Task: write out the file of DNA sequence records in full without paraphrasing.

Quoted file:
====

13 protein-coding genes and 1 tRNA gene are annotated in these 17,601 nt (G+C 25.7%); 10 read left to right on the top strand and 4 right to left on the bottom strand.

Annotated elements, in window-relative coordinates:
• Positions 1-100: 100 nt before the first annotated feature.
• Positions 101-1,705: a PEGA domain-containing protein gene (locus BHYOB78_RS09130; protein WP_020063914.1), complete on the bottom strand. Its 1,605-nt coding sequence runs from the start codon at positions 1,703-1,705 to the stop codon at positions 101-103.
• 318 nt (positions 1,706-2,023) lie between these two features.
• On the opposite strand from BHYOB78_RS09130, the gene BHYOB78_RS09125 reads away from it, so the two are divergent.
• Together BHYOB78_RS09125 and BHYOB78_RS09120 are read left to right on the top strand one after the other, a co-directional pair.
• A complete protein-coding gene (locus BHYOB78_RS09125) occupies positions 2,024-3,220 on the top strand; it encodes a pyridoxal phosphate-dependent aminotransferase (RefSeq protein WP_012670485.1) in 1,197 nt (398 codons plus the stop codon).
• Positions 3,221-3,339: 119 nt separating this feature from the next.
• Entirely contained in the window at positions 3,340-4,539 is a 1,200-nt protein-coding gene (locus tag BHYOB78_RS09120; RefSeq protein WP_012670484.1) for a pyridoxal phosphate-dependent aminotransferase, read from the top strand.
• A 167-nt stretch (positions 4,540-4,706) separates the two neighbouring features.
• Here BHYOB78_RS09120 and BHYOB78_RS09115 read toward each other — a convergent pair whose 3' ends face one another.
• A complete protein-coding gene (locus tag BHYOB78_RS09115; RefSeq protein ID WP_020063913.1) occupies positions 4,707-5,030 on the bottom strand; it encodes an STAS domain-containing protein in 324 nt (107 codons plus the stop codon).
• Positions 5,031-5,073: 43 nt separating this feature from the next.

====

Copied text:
13 protein-coding genes and 1 tRNA gene are annotated in these 17,601 nt (G+C 25.7%); 10 read left to right on the top strand and 4 right to left on the bottom strand.

Annotated elements, in window-relative coordinates:
• Positions 1-100: 100 nt before the first annotated feature.
• Positions 101-1,705: a PEGA domain-containing protein gene (locus BHYOB78_RS09130; protein WP_020063914.1), complete on the bottom strand. Its 1,605-nt coding sequence runs from the start codon at positions 1,703-1,705 to the stop codon at positions 101-103.
• 318 nt (positions 1,706-2,023) lie between these two features.
• On the opposite strand from BHYOB78_RS09130, the gene BHYOB78_RS09125 reads away from it, so the two are divergent.
• Together BHYOB78_RS09125 and BHYOB78_RS09120 are read left to right on the top strand one after the other, a co-directional pair.
• A complete protein-coding gene (locus BHYOB78_RS09125) occupies positions 2,024-3,220 on the top strand; it encodes a pyridoxal phosphate-dependent aminotransferase (RefSeq protein WP_012670485.1) in 1,197 nt (398 codons plus the stop codon).
• Positions 3,221-3,339: 119 nt separating this feature from the next.
• Entirely contained in the window at positions 3,340-4,539 is a 1,200-nt protein-coding gene (locus tag BHYOB78_RS09120; RefSeq protein WP_012670484.1) for a pyridoxal phosphate-dependent aminotransferase, read from the top strand.
• A 167-nt stretch (positions 4,540-4,706) separates the two neighbouring features.
• Here BHYOB78_RS09120 and BHYOB78_RS09115 read toward each other — a convergent pair whose 3' ends face one another.
• A complete protein-coding gene (locus tag BHYOB78_RS09115; RefSeq protein ID WP_020063913.1) occupies positions 4,707-5,030 on the bottom strand; it encodes an STAS domain-containing protein in 324 nt (107 codons plus the stop codon).
• Positions 5,031-5,073: 43 nt separating this feature from the next.